How coronavirus presented China with a dream surveillance opportunity
But when a crisis settles in, and becomes routine, tyrannies can always be counted upon to capitalise somehow. They can turn the very worst that befalls a people to the state's advantage.
And so China has responded to the coronavirus pandemic. Not with openness and a desire to cooperate, but with obfuscation and bluster, continued obstinacy on Taiwanese membership of world institutions, and more besides.
But perhaps most dangerously, the pandemic has afforded the Chinese state a dream opportunity: a chance to extend its reach and intensify its grip on China's people, most visible in a new drive towards state surveillance.
Public health demands knowledge of the public. This is something both authoritarian democratic countries have now decided. Many nations have begun to trial software and practical apparatus designed to keep tabs on the movement and interaction of people, all the better to erect digital 'cordons sanitaires' around the ill and infectious, and to keep outbreaks and newly emerging clusters under control.
Those who campaign for privacy have expressed disquiet across the board.
But in China, the infrastructure of supervision and control pioneered in suppression of minorities disliked by the state is becoming more and more widespread.
|When a crisis settles in, and becomes routine, tyrannies can always be counted upon to capitalise somehow|
The Chinese state has begun to introduce a new system of cameras to monitor the movements of the population, including outside people's front doors and, potentially, within their homes. This could mean more than an interruption of private life in keeping with exceptional times.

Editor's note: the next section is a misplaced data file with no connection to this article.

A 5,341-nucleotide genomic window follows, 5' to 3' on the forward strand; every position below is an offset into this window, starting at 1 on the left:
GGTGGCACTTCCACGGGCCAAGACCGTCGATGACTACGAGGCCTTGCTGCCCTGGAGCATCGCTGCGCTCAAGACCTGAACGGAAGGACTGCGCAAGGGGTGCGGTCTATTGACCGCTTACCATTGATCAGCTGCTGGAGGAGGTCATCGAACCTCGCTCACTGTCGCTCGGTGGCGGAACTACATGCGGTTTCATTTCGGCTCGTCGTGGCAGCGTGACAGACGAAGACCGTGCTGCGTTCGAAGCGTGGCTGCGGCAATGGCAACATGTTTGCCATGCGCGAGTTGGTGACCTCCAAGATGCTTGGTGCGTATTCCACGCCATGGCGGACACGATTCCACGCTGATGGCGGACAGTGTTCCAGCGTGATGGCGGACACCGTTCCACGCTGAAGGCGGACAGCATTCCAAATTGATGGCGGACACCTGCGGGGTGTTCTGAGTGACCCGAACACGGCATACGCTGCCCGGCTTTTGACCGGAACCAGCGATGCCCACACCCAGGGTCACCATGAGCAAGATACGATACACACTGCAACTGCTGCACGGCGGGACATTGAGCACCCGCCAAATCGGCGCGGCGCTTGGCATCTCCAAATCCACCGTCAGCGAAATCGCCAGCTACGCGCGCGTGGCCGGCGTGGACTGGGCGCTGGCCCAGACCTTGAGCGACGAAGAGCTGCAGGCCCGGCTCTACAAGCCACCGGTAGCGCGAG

It might signal the moment the Chinese state decided all pretence was off, and the moment to institute day-round, endless supervision of the population had come.
The Chinese state has responded to the virus in a remarkable way. Separating outright deceit and propaganda from the reality of matters is difficult. But regardless of its claims of success, the state in China has implemented a highly interventionist policy.
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Its officials take temperatures almost incessantly. They demand that people isolate themselves when apparently symptomatic, and actively separate out those who might carry the virus from the rest of the population. People are placed in convalescent hospitals whether they have a severe case of the disease or not.
These interruptions to ordinary life seem invasive but largely benign. But those measures that follow this aggressively interventionist approach may prove rather more worrying.
The cameras most notably. In Xinjiang, where the system was pioneered, there are cameras "everywhere, on the street corner, inside every building", according to one approving local interviewed last year by the Financial Times. He suggested that there was no crime; there was no place for it to hide. But that is not the sole point of this system of surveillance.
|These cameras keep the Uighur minority under constant watch|